ASUC executive and senate hopefuls, accompanied by hundreds of supporters, flooded the Arthur Andersen Auditorium in the Haas School of Business on Friday evening to learn the results of the 2016-17 ASUC elections.
For the first time since 2012, Student Action swept all four partisan executive seats and gathered a majority in the ASUC Senate. Student Action is one of two historically dominant campus political parties. This year saw a complete turnaround from last year, when CalSERVE, Student Action’s primary rival party, swept all four partisan executive seats.
Will Morrow, Alicia Lau, Andre Luu and Frances McGinley won the president, executive vice president, external affairs vice president and academic affairs vice president positions, respectively. Selina Lao, an independent candidate, won the fifth executive seat, which has remained nonpartisan in recent years.
This year, 12,559 students voted, slightly fewer than the 12,693 who voted in last year’s elections.
“If you run a campaign that’s positive and puts students first and that acknowledges that we aren’t perfect and have a lot to learn, students respond to that,” Morrow said. “Now we have a big responsibility ahead of us — we can’t let these students down.”
The ASUC employs a ranked-choice voting system — in the senate race, after a candidate receives a certain quota of votes, any other votes they receive are redistributed among other candidates individuals ranked after.
After redistribution, Sheena Paul, CalSERVE’s presidential candidate and runner up, won 2,965 votes, about 32 percent of the votes dispersed among the five presidential candidates, as compared with the 4,798 votes that Morrow received. Andrea Rose, the human proxy for SQUELCH!’s satirical presidential candidate Kira the Husky, came in third, winning 988 votes, or about 11 percent.
Independent presidential candidate James Bacon and Michael Cortez-Meijia, who is affiliated with the Defend Affirmative Action Party, won 344 and 274 votes, respectively.
Cortez-Meijia was listed as independent on the ballot because of DAAP’s failure to file an online endorsement form and party filing fee. Because of this, DAAP candidates filed a lawsuit March 30 against the university and the ASUC alleging violations of freedom of speech, free association and equal protection.
After learning elections results, CalSERVE party members congregated for its traditional “Unity Circle” just outside of the building where tabulations were held.
“It is a bittersweet night,” said Chris Yamas, CalSERVE senator-elect. “There are key communities that won’t have a seat at the table because of the way things went tonight. I’m nervous about this year, and I hope that I can be an effective ally for those communities in the senate.”
The current partisan executive seats are filled entirely by CalSERVE candidates, which the party highlighted as the first executive slate filled entirely by women of color. CalSERVE, which stands for Cal Students for Equal Rights and a Valid Education, aims to represent underrepresented minorities such as the black and LGBT communities.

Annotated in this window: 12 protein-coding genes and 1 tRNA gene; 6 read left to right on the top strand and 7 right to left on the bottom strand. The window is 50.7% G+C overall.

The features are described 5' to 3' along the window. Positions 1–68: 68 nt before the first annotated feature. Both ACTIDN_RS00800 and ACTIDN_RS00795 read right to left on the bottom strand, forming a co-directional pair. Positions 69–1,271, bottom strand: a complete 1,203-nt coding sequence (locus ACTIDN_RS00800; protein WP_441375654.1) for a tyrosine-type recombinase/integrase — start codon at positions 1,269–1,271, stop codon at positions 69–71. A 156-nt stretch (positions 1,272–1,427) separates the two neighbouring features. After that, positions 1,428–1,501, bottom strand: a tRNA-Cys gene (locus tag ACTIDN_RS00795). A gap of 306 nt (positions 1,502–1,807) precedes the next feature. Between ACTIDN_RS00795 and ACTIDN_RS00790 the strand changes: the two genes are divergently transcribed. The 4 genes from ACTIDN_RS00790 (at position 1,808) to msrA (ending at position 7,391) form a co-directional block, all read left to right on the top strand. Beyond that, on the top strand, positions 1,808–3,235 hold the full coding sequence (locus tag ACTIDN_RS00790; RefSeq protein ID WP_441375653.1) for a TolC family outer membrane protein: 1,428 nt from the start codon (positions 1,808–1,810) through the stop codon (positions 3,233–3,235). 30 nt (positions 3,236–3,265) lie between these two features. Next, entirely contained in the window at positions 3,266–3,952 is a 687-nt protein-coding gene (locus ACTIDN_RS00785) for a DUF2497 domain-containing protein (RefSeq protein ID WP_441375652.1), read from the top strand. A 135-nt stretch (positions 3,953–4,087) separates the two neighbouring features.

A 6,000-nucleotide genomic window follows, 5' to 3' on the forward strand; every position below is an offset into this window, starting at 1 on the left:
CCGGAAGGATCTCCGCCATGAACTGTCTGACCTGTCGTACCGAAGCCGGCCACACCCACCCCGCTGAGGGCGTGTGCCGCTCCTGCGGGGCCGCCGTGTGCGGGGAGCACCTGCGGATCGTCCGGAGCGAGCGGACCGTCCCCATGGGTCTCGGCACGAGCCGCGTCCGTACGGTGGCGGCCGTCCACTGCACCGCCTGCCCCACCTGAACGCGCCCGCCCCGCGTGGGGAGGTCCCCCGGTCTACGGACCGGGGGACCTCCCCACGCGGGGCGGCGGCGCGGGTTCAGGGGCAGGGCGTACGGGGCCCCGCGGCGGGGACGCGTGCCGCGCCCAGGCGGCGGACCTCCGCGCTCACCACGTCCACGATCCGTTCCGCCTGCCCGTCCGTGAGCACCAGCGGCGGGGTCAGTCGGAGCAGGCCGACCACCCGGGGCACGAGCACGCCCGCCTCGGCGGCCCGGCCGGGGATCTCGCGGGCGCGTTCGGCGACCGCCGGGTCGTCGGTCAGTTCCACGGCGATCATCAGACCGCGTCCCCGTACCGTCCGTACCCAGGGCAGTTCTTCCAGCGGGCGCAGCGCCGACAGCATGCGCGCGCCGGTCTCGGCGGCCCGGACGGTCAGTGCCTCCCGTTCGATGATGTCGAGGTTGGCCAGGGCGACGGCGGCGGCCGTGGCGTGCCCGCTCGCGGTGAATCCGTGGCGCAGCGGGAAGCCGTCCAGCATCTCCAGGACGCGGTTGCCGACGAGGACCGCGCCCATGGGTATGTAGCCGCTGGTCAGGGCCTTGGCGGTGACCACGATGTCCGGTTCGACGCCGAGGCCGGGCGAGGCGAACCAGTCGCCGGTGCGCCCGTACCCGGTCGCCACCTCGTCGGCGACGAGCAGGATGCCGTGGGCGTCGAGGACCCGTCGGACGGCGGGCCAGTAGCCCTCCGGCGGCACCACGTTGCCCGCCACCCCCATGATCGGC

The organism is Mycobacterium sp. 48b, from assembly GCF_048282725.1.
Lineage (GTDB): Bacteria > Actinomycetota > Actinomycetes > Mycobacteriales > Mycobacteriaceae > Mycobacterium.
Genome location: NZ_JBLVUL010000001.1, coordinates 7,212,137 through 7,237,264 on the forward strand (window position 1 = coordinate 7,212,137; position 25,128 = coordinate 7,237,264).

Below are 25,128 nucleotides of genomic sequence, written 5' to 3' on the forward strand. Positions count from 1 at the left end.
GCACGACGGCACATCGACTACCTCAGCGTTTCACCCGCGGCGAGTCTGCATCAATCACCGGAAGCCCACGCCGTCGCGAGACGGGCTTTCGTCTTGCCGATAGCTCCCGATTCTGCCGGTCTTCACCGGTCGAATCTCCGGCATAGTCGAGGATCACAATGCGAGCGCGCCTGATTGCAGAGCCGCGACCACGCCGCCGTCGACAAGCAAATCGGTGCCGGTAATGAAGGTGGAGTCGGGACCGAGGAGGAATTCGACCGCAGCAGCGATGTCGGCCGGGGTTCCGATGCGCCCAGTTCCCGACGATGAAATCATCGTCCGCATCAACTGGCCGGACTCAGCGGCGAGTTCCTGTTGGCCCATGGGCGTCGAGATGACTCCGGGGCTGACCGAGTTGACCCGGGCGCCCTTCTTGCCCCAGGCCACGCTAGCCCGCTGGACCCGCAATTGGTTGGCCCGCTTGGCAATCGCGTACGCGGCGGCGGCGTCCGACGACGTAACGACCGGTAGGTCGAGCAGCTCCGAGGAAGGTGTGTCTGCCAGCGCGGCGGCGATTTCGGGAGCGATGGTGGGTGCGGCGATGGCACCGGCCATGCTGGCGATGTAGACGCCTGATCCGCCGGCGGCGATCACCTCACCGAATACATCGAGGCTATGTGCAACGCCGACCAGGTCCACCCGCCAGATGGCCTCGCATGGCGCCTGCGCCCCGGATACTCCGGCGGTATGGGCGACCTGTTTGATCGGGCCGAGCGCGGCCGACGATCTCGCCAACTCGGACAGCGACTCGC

Student Action executive officers-elect Lau, Luu and McGinley, shed joyful tears as other spectators cheered and chanted as results were revealed. After redistribution, Lau and Luu came out more than 1,000 votes ahead of their respective second-place opponents — CalSERVE candidates Wes Adrianson and Boomer Vicente, while McGinley won against CalSERVE candidate Kathy Tran by 881 votes. DAAP executive candidates Thomas Moore, Aarefah Mosavi and Nancy Murillo each gathered approximately 500 votes.
“When I walked into that room, I was kind of paralyzed,” McGinley said. “It was like everything — the last seven or eight months of my life, I dedicated every waking moment to this — it was all sort of coming down to this three minutes of time that is tabulations.”
Following the ceremony, Student Action candidates and party supporters gathered on Faculty Glade to debrief the evening’s events. Party chair and vice party chair Raffi Margossian and Dayna Tran congratulated all of the candidates for their work throughout the campaign season.
Student Action ran one more executive candidate than last year, when it did not run a candidate for AAVP. Student Action traditionally represents engineering, Greek and Jewish communities.
Student Action won 10 positions on the 20-person senate, the first time since 2012 that any party has held such a large voting bloc. These were won by Xiao Li, Miranda Hernandez, Jay Choi, Wesley Wan, Monsoon Pabrai, Nathan Kelleher, Bianca Filart, Ian Bullitt, Annie Tran and Helen Yuan.
“No matter win or lose, I was the luckiest man in that room because I had so many friends in there who supported me,” Wan said.
Currently, Student Action holds seven senate seats. CalSERVE secured seven senate seats at the election, one less than it holds this year. CalSERVE senator-elects include Yamas, Rigel Robinson, Zaynab AbdulQadir, Rosa Kwak, Benyamin Mohd Yusof, Alyssa Liu and Jenny Kim.
Middle Eastern Muslim Sikh and South Asian Coalition-backed candidate Alaa Aissi will be the only independent ASUC senator. SQUELCH! ran three serious senate candidates, two of whom — Anthony Carrasco and Guillermo Perez — won seats. SQUELCH! began in the 1990s as a satirical party, but in recent years, it has consistently run serious senate candidates and maintained presence in the senate.
DAAP ran candidates for all five executive positions, four of whom also ran simultaneously for senate seats, as well as eight solely senate candidates, but the party did not win any seats. In past elections, DAAP has run candidates vying for more than one position to maximize its chance of winning any ASUC position.